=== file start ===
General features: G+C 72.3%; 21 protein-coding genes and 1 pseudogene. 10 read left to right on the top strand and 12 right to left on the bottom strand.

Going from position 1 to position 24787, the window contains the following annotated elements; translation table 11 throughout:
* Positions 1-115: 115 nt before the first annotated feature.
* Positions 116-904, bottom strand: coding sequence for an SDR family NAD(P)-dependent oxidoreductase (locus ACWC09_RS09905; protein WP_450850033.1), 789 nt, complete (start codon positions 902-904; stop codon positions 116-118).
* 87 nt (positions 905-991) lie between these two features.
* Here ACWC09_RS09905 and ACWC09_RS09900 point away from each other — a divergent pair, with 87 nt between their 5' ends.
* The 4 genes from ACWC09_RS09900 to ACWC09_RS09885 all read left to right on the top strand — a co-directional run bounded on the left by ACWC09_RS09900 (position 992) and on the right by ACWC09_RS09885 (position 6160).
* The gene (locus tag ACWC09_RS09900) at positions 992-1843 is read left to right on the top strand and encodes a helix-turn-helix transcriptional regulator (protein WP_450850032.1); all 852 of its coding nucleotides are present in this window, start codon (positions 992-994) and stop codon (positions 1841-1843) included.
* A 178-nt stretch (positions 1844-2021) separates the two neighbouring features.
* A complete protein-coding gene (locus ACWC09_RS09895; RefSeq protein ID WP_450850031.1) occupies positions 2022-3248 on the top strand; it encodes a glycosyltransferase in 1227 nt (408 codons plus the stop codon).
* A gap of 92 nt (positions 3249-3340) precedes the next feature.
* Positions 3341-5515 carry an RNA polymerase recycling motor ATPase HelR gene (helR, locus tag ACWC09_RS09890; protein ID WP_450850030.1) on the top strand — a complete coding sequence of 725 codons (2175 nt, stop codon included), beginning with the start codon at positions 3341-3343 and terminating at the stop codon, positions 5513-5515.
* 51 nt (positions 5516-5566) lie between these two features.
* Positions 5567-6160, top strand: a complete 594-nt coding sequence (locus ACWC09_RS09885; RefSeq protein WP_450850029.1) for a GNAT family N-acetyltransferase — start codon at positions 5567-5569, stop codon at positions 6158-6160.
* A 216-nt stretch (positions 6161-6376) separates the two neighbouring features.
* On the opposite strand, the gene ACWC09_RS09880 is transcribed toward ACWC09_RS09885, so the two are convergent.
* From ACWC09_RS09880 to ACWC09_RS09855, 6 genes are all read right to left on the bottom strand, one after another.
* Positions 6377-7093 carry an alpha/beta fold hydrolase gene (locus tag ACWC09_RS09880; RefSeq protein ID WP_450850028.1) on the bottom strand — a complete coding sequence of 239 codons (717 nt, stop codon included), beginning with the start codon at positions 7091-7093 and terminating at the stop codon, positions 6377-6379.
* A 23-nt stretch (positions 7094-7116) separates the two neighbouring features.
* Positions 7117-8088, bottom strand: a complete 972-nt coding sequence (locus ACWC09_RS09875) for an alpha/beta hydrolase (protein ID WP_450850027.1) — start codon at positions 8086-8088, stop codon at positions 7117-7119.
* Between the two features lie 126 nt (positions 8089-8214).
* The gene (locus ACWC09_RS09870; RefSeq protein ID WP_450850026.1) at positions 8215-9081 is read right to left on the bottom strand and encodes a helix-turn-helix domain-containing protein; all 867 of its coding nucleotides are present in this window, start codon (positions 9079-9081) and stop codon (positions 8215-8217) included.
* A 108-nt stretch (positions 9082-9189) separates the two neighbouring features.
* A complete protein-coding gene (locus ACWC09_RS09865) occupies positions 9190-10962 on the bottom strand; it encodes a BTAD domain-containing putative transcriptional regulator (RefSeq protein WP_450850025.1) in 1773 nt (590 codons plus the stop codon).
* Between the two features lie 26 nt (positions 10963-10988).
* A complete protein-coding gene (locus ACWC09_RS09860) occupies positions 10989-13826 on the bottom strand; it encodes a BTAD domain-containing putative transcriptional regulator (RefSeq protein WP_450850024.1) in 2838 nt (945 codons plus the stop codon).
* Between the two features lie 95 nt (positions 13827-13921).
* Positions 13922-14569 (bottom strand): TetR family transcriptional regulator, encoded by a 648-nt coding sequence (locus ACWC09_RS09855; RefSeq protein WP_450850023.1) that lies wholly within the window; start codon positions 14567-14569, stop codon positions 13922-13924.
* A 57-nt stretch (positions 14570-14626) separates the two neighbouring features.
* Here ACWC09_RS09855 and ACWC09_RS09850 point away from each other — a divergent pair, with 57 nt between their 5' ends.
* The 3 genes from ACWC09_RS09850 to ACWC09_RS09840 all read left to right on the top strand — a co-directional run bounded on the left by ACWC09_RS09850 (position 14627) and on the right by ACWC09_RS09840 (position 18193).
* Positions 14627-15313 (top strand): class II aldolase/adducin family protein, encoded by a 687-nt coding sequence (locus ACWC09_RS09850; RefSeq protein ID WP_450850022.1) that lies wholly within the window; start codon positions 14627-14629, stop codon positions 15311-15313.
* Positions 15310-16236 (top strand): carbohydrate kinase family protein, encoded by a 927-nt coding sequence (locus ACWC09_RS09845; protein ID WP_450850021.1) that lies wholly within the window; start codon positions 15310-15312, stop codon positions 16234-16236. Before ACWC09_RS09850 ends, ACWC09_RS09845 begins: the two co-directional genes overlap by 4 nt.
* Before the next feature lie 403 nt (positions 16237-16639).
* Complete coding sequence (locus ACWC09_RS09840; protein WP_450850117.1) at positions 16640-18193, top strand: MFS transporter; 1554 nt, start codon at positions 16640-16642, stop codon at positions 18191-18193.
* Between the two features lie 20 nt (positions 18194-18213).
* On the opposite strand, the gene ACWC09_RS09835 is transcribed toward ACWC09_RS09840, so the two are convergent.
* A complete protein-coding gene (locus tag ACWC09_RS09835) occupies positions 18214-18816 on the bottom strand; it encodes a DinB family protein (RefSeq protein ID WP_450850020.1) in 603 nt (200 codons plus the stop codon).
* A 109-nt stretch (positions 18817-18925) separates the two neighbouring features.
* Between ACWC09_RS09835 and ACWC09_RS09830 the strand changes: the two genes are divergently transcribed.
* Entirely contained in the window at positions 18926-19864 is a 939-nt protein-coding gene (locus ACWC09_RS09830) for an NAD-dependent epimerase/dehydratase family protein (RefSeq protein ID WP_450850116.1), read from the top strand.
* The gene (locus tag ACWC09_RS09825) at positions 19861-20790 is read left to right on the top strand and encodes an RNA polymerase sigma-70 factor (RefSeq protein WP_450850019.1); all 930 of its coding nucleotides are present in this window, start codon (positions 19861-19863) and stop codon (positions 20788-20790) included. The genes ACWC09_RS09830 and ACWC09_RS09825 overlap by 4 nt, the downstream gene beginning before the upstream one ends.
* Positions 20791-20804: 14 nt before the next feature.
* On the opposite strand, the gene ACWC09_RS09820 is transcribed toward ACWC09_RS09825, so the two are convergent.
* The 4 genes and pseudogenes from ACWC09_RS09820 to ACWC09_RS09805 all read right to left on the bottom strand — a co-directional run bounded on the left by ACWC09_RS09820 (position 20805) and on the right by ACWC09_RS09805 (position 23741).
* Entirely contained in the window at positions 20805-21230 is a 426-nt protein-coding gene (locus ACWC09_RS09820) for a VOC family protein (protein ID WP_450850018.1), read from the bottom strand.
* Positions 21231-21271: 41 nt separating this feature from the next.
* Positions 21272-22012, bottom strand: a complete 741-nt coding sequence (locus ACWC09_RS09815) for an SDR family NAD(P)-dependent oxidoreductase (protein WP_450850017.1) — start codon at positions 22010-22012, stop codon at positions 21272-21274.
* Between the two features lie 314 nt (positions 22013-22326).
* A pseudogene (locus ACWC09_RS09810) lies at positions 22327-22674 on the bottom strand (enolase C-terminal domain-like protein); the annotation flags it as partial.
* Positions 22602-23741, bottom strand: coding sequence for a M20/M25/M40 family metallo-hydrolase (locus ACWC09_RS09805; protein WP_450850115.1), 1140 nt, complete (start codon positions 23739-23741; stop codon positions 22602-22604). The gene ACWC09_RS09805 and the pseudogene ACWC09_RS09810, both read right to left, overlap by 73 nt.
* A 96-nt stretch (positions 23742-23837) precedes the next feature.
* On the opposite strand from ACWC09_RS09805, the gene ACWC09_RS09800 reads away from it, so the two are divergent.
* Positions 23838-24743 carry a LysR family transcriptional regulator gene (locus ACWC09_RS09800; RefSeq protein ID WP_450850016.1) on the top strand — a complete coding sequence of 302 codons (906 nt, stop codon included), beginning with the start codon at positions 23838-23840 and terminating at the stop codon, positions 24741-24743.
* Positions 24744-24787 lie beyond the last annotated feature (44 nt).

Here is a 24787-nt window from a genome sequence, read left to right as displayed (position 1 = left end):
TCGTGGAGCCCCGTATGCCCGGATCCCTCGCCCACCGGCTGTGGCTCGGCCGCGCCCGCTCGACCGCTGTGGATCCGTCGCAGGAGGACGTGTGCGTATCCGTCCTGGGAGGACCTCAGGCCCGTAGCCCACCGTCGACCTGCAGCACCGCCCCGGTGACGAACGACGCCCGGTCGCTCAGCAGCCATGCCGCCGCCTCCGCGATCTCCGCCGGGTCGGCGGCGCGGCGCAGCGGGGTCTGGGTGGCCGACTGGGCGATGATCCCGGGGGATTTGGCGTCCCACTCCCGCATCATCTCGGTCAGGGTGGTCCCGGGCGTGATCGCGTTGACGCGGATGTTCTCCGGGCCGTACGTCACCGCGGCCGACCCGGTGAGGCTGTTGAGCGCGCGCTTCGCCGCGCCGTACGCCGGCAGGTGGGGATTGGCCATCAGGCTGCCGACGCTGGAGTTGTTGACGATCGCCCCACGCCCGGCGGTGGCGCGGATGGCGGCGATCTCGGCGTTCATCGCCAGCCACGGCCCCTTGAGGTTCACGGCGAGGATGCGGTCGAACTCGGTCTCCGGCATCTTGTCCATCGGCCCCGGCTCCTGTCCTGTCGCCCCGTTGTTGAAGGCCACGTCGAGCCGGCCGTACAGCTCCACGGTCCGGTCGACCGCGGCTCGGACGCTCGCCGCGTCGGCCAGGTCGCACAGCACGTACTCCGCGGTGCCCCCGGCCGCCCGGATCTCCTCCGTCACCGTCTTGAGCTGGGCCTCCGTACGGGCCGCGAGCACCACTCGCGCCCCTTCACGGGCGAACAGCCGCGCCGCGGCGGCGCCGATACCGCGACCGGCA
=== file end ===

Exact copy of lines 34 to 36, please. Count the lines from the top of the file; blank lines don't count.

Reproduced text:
* Before the next feature lie 403 nt (positions 16237-16639).
* Complete coding sequence (locus ACWC09_RS09840; protein WP_450850117.1) at positions 16640-18193, top strand: MFS transporter; 1554 nt, start codon at positions 16640-16642, stop codon at positions 18191-18193.
* Between the two features lie 20 nt (positions 18194-18213).